Climate change will disrupt not only the natural world but also society, posing risks to the world's economy and the food and water supply and contributing to violent conflict, an international panel of scientists says.
The warnings came in a report drafted by the United Nations-backed Intergovernmental Panel on Climate Change. The 29-page summary, leaked and posted on a blog critical of the panel, has been distributed to governments around the world for review. It could change before it is released in March.
"We see a wide range of impacts that have already occurred ... on people, ecosystems and economies," said Chris Field, a scientist at the Carnegie Institution for Science and co-chairman of the group writing the report. "Looking into the future, we see increasing risks that are more pervasive and more severe with greater amounts of climate change."
Field and an IPCC spokesman confirmed the authenticity of the draft. "This is a close-to-final work in progress," Field said.
The report describes a planet in peril as a result of the human-caused buildup of greenhouse gases since the Industrial Revolution, where glaciers are shrinking and plants and animals have shifted their ranges in response to rising temperatures. As global warming continues through the 21st century, many species will face greater risk of extinction, marine life will shift toward the poles and seawater will grow more acidic, the report says.
By 2100, hundreds of millions of people in coastal areas will be flooded or displaced by rising sea levels. The arid subtropics will have less fresh water, leading to more competition for resources.
The global food supply is also at risk, with yields of wheat, rice, corn and other major crops projected to drop by as much as 2% each decade for the rest of the century, even as demand rises.
Among the other risks forecast in the report: extreme heat waves that will be especially deadly in urban areas, where a growing population will also contend with severe storms, flooding and drought. Rural areas will cope with less drinking and irrigation water and less productive farming.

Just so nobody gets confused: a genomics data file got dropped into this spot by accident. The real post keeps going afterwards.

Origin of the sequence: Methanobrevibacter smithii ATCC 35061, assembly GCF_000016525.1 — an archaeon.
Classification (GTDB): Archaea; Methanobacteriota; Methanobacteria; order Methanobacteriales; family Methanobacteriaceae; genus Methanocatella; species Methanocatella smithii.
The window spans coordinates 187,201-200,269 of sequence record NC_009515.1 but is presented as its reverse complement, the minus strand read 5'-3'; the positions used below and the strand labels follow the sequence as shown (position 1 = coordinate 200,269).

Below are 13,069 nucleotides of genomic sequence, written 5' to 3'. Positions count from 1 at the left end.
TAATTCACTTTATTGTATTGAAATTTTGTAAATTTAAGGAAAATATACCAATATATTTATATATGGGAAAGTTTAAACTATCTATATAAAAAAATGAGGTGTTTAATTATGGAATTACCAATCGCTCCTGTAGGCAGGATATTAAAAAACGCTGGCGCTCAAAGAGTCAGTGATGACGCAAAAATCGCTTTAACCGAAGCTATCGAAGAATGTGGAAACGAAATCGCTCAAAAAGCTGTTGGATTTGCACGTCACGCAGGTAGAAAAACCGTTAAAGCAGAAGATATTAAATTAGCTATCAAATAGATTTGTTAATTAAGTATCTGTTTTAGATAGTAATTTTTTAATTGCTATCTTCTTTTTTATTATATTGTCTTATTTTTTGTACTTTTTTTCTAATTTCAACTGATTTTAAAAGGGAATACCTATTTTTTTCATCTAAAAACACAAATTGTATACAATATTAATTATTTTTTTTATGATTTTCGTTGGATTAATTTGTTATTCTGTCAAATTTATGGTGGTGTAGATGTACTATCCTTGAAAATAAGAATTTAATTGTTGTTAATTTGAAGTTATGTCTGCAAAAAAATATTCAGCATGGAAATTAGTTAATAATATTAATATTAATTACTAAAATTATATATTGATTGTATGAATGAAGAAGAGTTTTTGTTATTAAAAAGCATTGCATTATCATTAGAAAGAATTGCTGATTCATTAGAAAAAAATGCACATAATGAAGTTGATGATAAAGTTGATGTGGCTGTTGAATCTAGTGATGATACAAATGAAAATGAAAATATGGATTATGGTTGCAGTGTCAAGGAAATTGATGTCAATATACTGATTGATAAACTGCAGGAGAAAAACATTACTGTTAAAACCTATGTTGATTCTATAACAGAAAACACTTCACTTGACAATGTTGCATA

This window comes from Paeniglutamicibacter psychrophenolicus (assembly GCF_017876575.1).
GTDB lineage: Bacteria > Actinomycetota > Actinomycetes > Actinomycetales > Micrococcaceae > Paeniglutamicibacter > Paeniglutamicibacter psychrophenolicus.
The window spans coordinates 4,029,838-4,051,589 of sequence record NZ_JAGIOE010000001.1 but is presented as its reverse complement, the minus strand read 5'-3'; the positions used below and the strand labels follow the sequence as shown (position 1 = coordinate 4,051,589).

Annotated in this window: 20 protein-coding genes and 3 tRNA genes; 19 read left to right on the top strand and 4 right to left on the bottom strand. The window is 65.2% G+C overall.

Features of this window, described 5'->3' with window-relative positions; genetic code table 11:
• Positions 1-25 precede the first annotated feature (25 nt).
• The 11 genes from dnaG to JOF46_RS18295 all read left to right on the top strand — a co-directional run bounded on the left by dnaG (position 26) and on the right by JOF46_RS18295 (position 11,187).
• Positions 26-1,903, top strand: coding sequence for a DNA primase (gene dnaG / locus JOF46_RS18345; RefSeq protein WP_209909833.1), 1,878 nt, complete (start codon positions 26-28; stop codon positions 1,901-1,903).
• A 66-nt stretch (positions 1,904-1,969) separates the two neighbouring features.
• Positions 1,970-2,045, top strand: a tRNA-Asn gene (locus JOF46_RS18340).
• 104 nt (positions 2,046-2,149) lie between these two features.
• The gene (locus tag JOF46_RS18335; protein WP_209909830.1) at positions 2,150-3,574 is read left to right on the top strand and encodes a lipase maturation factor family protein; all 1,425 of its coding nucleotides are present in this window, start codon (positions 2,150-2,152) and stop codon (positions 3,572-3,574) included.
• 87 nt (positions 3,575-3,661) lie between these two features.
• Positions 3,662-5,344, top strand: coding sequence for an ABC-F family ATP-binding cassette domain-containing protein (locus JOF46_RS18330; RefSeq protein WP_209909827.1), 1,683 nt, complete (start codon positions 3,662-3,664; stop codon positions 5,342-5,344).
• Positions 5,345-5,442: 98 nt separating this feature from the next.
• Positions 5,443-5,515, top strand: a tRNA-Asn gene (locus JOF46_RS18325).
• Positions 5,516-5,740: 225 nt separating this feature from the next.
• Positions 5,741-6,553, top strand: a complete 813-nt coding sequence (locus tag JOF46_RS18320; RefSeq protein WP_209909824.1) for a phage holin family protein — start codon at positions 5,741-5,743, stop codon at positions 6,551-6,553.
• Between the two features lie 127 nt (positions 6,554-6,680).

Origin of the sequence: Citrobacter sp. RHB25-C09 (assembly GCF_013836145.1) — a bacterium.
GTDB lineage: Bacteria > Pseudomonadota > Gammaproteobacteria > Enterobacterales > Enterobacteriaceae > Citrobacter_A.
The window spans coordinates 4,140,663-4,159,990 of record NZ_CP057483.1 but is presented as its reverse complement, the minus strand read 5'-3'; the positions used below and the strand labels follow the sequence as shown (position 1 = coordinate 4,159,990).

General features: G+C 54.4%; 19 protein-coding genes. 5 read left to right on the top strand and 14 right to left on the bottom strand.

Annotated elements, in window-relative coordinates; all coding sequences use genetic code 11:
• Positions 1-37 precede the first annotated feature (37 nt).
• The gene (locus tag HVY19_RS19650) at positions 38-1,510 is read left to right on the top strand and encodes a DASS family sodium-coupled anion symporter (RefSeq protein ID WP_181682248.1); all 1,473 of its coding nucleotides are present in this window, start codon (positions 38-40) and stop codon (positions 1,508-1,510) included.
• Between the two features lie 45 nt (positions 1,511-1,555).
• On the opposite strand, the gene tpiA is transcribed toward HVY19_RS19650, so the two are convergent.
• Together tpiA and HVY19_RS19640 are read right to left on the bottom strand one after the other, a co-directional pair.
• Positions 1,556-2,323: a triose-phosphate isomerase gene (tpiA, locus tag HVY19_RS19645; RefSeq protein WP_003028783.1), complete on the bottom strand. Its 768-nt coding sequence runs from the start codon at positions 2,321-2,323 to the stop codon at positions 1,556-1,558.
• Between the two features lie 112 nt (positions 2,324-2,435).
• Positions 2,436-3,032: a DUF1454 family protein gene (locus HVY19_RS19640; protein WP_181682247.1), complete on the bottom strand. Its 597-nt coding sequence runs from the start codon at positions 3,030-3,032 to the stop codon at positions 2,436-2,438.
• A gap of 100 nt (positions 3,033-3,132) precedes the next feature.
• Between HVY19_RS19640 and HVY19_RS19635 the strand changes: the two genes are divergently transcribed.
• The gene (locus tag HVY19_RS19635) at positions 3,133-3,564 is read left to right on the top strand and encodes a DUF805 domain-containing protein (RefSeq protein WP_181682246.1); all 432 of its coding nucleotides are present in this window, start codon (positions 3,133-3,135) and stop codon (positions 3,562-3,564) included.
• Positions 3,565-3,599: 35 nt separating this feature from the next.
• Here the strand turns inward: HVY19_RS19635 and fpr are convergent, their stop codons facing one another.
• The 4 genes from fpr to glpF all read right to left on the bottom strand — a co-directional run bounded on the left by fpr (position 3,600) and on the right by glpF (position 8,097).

Global surface temperature has risen about 1.5 degrees since 1880 as greenhouse gases have accumulated in the atmosphere from burning fossil fuels, industrial activity, agriculture and deforestation. Cutting emissions could ease the rate of change, but not until the second half of the century, the report says.
The report "brings this issue home and it shows us why it's important," said Katharine Hayhoe, a climate scientist at Texas Tech University who did not contribute to the assessment. "The reason we care about climate change is because it affects us: It affects our food, our water, our health, our roads, buildings and infrastructure and our natural environment."
Climate change alone isn't the cause of most of the ill effects. Rather, it worsens them by interacting with other factors, such as population growth, urbanization and exploitation of natural resources.
The panel sees the changing climate slowing down economic growth and worsening poverty, hunger and disease.
The report also says climate change increases the risk of violence and civil war.
Some low-lying countries will see their territorial integrity challenged by rising sea levels The shifting of water supply, sea ice and fish stocks across international boundaries has "the potential to increase rivalry among states," the report says.
In one section, the report breaks down the effects on specific regions. Among the greatest risks to North America, for instance, are wildfires, heat-related deaths and coastal flooding. Africa is threatened by water shortages, famine and disease as temperatures rise and rainfall patterns shift.
The IPCC, created in 1988, has issued five major assessments of the science of climate change, each including a report on its effects. Hundreds of scientists from across the world collect and summarize thousands of peer-reviewed studies to come to a consensus every five or six years.
In September, the panel predicted that the planet will warm between 2.7 degrees and 8.1 degrees if carbon dioxide levels in the atmosphere double, and that sea levels will rise 10 to 32 inches by century's end. For the first time, the panel also endorsed a limit on the amount of carbon that can be emitted before the temperature rises more than 3.6 degrees and the worst effects of climate change set in.
The U.N.'s World Meteorological Organization announced last week that the rise in greenhouse gases in the atmosphere accelerated to a record high in 2012. Carbon dioxide, the main heat-trapping gas, was responsible for 80% of the jump, pushing concentrations to levels not seen in at least 800,000 years.